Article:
And as such, we can’t work in an enclosed office right now so people are working remotely. We have the technology and the capability to do it so we’re doing it. And if your employers require you to work from home, they don’t allow you to come into the office to work from the office, okay, well, that’s a challenge you have to meet so those ethics don’t stop the second that you walk out the law office door. They still apply at home as well. So you have a responsibility to ensure that you are keeping if it’s physical papers, files that you have brought home from the office, you have a responsibility to protect those clients, confidential records, information data from home.
I live alone so it’s just my cat. My cat doesn’t care about my files that I bring home but I have Wi-Fi that I connect to. I have to make sure that it is secure. I have to make sure that I don’t have my computer screen pointed to the window so that someone could zoom in and see what I’m working on. I have to make sure that things are password protected that I am doing everything I can to make sure that if I was abducted by aliens right now that if I had files that they would be closed out and secured password would pop up, someone would not be able to get into it. If you have physical papers, make sure that you are keeping them secure. Maybe you have to invest in a lock, file box or whatever you have to do. Put a lock on the bedroom or the home office door. You have to ensure that the information that you’re dealing with is secure even at home. It does not just lie with the employer.
Now, be that as it may, work with your employer to say, “Hey, I work at home and I have E a spouse that we have to share a home office. I have three teenage sons that they also do school stuff from that same workspace. I don’t have the ability to lock it down. Maybe you have to work with your employer and maybe you’re the only one that gets to go into the office or maybe you have to do a rotation type of concept. I know several paralegals are having to do that. Do whatever you need to do to make sure that you are protecting that confidential privileged information from prying eyes.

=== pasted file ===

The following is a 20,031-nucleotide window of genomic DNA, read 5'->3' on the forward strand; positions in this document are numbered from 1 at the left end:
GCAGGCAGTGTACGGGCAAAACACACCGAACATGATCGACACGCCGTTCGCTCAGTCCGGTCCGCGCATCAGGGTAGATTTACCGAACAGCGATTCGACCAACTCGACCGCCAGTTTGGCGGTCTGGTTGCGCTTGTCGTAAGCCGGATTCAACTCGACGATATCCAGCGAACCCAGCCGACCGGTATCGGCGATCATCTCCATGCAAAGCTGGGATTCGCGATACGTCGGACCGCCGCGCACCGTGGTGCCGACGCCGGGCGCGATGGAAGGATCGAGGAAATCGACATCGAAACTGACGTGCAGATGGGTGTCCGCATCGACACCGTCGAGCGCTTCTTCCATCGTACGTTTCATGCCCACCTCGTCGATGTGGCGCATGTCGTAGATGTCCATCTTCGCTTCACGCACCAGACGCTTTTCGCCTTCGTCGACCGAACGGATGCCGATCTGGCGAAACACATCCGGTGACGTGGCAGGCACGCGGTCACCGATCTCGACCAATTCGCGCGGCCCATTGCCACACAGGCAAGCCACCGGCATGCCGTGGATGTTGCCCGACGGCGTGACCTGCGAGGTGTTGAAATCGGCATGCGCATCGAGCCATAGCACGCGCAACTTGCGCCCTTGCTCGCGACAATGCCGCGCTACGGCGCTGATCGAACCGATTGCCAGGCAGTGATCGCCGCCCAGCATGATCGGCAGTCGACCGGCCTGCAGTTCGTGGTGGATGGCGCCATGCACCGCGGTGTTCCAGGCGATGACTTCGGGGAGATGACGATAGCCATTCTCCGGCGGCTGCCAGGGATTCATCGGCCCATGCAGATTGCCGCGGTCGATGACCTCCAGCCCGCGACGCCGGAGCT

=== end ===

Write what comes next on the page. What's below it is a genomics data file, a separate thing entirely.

Again, I’m going to say this again, it does not lie just with the employer. That ethical responsibility, those ethics rules, they are not just for the employer, they’re for you as well. So make every effort to protect that information from those prying eyes and figure out an innovative solution that will help you ensure that you are doing everything to protect it. Hey, you know what, talking about innovation, what did I just talked about a minute ago? The five Ps of a paralegal, plan, process improvement. Hey, here’s a great idea. Maybe you should think about applying those same principles to this project and figure out how can I improve this to make sure that I am being ethical and that I am protecting the information that I’m working with from prying eyes.
So with that, that’s all the time we have for today’s show on the Paralegal Voice. Again, if you have any questions about today’s show, email them to me at [email protected] and stay tuned for more information and upcoming podcasts for exciting paralegal trends, news and engaging and fun interviews from leading paralegals and other leading legal professionals.
And I want to say thank you for listening to the Paralegal Voice. It is produced by the broadcast professionals at Legal Talk Network. If you would like more information about today’s show, please visit legaltalknetwork.com. Find Legal Talk Network on Twitter, Facebook and LinkedIn or download Legal Talk Network’s free app in Google Play and iTunes and reminding you that I’m here to enhance your passion and dedication to the paralegal profession and make your paralegal voice heard.
The views expressed by the participants of this program are their own and do not represent the views of nor are they endorsed by Legal Talk Network, its officers, directors, employees, agents, representatives, shareholders or subsidiaries. None of the content should be considered legal advice. As always, consult a lawyer.